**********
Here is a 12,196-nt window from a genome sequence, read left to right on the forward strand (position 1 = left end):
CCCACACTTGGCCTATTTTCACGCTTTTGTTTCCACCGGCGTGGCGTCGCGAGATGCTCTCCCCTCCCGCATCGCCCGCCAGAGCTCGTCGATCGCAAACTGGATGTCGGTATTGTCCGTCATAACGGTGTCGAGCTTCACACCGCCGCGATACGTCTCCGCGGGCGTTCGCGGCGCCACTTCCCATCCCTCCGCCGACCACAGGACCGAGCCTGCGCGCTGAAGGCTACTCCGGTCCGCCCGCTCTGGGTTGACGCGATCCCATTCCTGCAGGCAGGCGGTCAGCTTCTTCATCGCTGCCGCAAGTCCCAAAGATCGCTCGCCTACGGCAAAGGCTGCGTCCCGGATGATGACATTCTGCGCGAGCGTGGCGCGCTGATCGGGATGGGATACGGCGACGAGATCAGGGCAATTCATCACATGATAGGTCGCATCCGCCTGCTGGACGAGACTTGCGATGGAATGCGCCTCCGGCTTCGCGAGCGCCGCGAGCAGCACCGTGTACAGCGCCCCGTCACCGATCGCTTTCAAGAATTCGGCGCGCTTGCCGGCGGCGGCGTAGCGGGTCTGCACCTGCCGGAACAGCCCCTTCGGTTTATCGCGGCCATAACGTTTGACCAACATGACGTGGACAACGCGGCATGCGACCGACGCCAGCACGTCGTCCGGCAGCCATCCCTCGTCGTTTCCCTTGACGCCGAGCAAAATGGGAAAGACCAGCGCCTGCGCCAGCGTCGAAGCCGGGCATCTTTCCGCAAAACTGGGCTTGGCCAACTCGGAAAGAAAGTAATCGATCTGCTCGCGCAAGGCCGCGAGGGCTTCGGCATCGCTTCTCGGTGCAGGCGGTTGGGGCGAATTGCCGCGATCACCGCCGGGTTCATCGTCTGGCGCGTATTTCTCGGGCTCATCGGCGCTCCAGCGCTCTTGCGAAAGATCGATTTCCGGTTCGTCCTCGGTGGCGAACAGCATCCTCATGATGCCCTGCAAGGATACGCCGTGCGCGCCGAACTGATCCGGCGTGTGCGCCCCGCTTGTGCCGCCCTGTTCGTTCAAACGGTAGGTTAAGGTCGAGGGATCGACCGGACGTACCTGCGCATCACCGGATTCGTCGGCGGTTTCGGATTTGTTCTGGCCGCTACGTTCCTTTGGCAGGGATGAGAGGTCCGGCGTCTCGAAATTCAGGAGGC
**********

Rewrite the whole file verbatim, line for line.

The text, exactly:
Here is a 12,196-nt window from a genome sequence, read left to right on the forward strand (position 1 = left end):
CCCACACTTGGCCTATTTTCACGCTTTTGTTTCCACCGGCGTGGCGTCGCGAGATGCTCTCCCCTCCCGCATCGCCCGCCAGAGCTCGTCGATCGCAAACTGGATGTCGGTATTGTCCGTCATAACGGTGTCGAGCTTCACACCGCCGCGATACGTCTCCGCGGGCGTTCGCGGCGCCACTTCCCATCCCTCCGCCGACCACAGGACCGAGCCTGCGCGCTGAAGGCTACTCCGGTCCGCCCGCTCTGGGTTGACGCGATCCCATTCCTGCAGGCAGGCGGTCAGCTTCTTCATCGCTGCCGCAAGTCCCAAAGATCGCTCGCCTACGGCAAAGGCTGCGTCCCGGATGATGACATTCTGCGCGAGCGTGGCGCGCTGATCGGGATGGGATACGGCGACGAGATCAGGGCAATTCATCACATGATAGGTCGCATCCGCCTGCTGGACGAGACTTGCGATGGAATGCGCCTCCGGCTTCGCGAGCGCCGCGAGCAGCACCGTGTACAGCGCCCCGTCACCGATCGCTTTCAAGAATTCGGCGCGCTTGCCGGCGGCGGCGTAGCGGGTCTGCACCTGCCGGAACAGCCCCTTCGGTTTATCGCGGCCATAACGTTTGACCAACATGACGTGGACAACGCGGCATGCGACCGACGCCAGCACGTCGTCCGGCAGCCATCCCTCGTCGTTTCCCTTGACGCCGAGCAAAATGGGAAAGACCAGCGCCTGCGCCAGCGTCGAAGCCGGGCATCTTTCCGCAAAACTGGGCTTGGCCAACTCGGAAAGAAAGTAATCGATCTGCTCGCGCAAGGCCGCGAGGGCTTCGGCATCGCTTCTCGGTGCAGGCGGTTGGGGCGAATTGCCGCGATCACCGCCGGGTTCATCGTCTGGCGCGTATTTCTCGGGCTCATCGGCGCTCCAGCGCTCTTGCGAAAGATCGATTTCCGGTTCGTCCTCGGTGGCGAACAGCATCCTCATGATGCCCTGCAAGGATACGCCGTGCGCGCCGAACTGATCCGGCGTGTGCGCCCCGCTTGTGCCGCCCTGTTCGTTCAAACGGTAGGTTAAGGTCGAGGGATCGACCGGACGTACCTGCGCATCACCGGATTCGTCGGCGGTTTCGGATTTGTTCTGGCCGCTACGTTCCTTTGGCAGGGATGAGAGGTCCGGCGTCTCGAAATTCAGGAGGC